Though this thriller takes place in Brazil, its appeal is universal, so well-executed and its protagonist so accessible and relatable that cultural differences are irrelevant; the unpredictability of human nature has no borders. The protagonist, Zico, is a contract killer, a young man raised in poverty and violence, with only an older sister to care for him. After the brutal murder of his sister, Zico by necessity closes off his heart, earning money to survive any way he can.
Everything changes when he falls in love with a village girl, Daniella. Craving another life, Zico decides he is through with killing, ready for a future with Daniella.
he has not taken into consideration the pressure from the local crime boss,
Costa, who pays his most reliable assassin for targeted killings. He encourages Zico to carry out “one more death”: Sister Delores Beckett, an American nun in Brazil to work with the disenfranchised. Sister Delores entreats the poor to throw off the yoke of their oppressors, wealthy opportunists who rape the land of natural resources and exploit cheap labor, leaving barrenness and destruction in their wake. Though a single woman of God, her words are powerful. Zico is sorely tempted by Costa’s offer, the sum enough to start over with Daniella, even the deed to a piece of land in his name. The young man seriously considers the assassination but has not fully committed when he goes up river with Raul, an old man and his only other friend besides Daniella. Zico agrees to assist in the pickup and delivery of a shipment of goods.
Such river runs are common practice, desperate people facilitating the movement of illegal items from one point to another--sometimes guns, sometimes drugs--always dangerous but financially rewarding.
Things take a turn for the worse when Leonardo, a handsome thug, demands passage to protect his interest in the delivery and payment after delivery. Zico becomes increasingly uncomfortable with the complications, Costa making it clear that if he fails to accept the assignment, Daniella, Raul, and
Raul's wife, Carolina, will be at risk. Two of Costa’s “soldiers” stand guard to ensure Zico’s cooperation. After a fight with her mother, Daniella demands to go with Zico, the journey--and his decision--made more dangerous by conflicting agendas
and the potential for trouble. Carrying out the assassination will be much more difficult with his watchful girlfriend’s presence.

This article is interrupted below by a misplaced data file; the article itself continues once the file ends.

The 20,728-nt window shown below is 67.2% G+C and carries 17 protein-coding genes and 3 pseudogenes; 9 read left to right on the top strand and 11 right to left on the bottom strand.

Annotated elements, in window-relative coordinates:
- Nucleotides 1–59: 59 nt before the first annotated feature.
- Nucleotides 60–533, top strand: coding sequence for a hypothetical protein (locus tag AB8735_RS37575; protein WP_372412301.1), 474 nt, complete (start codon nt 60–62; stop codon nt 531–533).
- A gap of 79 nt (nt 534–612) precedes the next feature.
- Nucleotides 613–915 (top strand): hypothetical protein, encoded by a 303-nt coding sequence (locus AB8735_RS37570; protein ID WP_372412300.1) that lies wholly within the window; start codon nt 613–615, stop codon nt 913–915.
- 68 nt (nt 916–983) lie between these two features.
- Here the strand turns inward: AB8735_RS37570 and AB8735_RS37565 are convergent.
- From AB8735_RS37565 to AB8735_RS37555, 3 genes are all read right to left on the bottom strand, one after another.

Zico wants only to keep Daniella and Raul safe. The old man’s boat carryies four passengers in a confined space, the river always treacherous and unpredictable. Though warned against encouraging Leonardo’s overtures, Daniella refuses to listen, thinking the other man harmless--until she learns otherwise. It is on the journey upriver that the heart of this drama resides, unexpected circumstances and rising tempers contributing to confrontations between Leonardo and the others. Increasingly anxious, drunk, and drugged, Leonardo sheds congeniality for violence and threat, desperate to deliver his goods on time.
Meanwhile, Raul is in the grip of a fever that grows worse as the days pass. Zico
is frantic to protect his lover and friend from the volatile passenger, Leonardo’s impulsive actions putting them all at risk: “Death’s shadow grew a little longer.”
The passengers survive the rigors of the voyage, the sudden storms, and the
threats, Leonardo on the edge of violence as they move along the river, Raul
sickening. Zico imagines that one more killing can buy his freedom from this life. Then fate--and a grounded vessel--deliver Sister Delores to Raul’s boat (aptly named “God and the Devil”),
forcing Zico to examine his life and the values he has chosen. Smith layers events and personalities, including the stubborn altruism of the nun, his protagonist gaining insight into his present and future. His choices limited by poverty, Zico faces a momentous decision, an internal war between what is and what can be. Richly atmospheric, capturing the struggle to dominate a land of enviable resources, The Darkest Heart
is poignant, troubling and ultimately profound, the river a metaphor for the
unpredictability of life. Zico is a man on the cusp of redemption: “There was so much life and death, even in the places where light can never reach.”